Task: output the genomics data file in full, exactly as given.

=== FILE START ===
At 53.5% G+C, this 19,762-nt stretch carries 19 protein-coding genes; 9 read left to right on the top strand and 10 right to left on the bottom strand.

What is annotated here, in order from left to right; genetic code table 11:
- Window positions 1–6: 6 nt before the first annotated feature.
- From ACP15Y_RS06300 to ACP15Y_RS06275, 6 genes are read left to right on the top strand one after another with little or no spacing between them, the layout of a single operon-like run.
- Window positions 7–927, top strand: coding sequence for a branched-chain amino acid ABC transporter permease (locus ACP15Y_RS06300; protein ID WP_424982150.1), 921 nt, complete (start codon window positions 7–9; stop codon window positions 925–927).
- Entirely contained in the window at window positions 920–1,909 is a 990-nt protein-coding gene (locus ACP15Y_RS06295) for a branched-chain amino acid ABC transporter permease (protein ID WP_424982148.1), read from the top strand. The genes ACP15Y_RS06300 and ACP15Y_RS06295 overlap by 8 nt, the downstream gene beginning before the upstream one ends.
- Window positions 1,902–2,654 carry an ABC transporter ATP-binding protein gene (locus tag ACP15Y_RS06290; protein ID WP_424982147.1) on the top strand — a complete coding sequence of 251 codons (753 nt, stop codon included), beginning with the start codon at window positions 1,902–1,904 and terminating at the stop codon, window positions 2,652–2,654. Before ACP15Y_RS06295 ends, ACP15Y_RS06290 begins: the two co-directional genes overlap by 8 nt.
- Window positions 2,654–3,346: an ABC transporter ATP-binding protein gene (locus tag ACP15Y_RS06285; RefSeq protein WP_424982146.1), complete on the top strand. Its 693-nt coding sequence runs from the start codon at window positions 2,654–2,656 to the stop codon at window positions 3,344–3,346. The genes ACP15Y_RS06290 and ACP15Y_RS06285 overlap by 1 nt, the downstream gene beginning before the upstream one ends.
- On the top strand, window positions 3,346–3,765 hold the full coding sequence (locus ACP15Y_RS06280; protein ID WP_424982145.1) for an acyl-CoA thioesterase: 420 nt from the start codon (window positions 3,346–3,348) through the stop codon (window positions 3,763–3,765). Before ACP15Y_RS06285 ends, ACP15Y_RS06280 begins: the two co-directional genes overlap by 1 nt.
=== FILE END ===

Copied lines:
At 53.5% G+C, this 19,762-nt stretch carries 19 protein-coding genes; 9 read left to right on the top strand and 10 right to left on the bottom strand.

What is annotated here, in order from left to right; genetic code table 11:
- Window positions 1–6: 6 nt before the first annotated feature.
- From ACP15Y_RS06300 to ACP15Y_RS06275, 6 genes are read left to right on the top strand one after another with little or no spacing between them, the layout of a single operon-like run.
- Window positions 7–927, top strand: coding sequence for a branched-chain amino acid ABC transporter permease (locus ACP15Y_RS06300; protein ID WP_424982150.1), 921 nt, complete (start codon window positions 7–9; stop codon window positions 925–927).
- Entirely contained in the window at window positions 920–1,909 is a 990-nt protein-coding gene (locus ACP15Y_RS06295) for a branched-chain amino acid ABC transporter permease (protein ID WP_424982148.1), read from the top strand. The genes ACP15Y_RS06300 and ACP15Y_RS06295 overlap by 8 nt, the downstream gene beginning before the upstream one ends.
- Window positions 1,902–2,654 carry an ABC transporter ATP-binding protein gene (locus tag ACP15Y_RS06290; protein ID WP_424982147.1) on the top strand — a complete coding sequence of 251 codons (753 nt, stop codon included), beginning with the start codon at window positions 1,902–1,904 and terminating at the stop codon, window positions 2,652–2,654. Before ACP15Y_RS06295 ends, ACP15Y_RS06290 begins: the two co-directional genes overlap by 8 nt.
- Window positions 2,654–3,346: an ABC transporter ATP-binding protein gene (locus tag ACP15Y_RS06285; RefSeq protein WP_424982146.1), complete on the top strand. Its 693-nt coding sequence runs from the start codon at window positions 2,654–2,656 to the stop codon at window positions 3,344–3,346. The genes ACP15Y_RS06290 and ACP15Y_RS06285 overlap by 1 nt, the downstream gene beginning before the upstream one ends.
- On the top strand, window positions 3,346–3,765 hold the full coding sequence (locus ACP15Y_RS06280; protein ID WP_424982145.1) for an acyl-CoA thioesterase: 420 nt from the start codon (window positions 3,346–3,348) through the stop codon (window positions 3,763–3,765). Before ACP15Y_RS06285 ends, ACP15Y_RS06280 begins: the two co-directional genes overlap by 1 nt.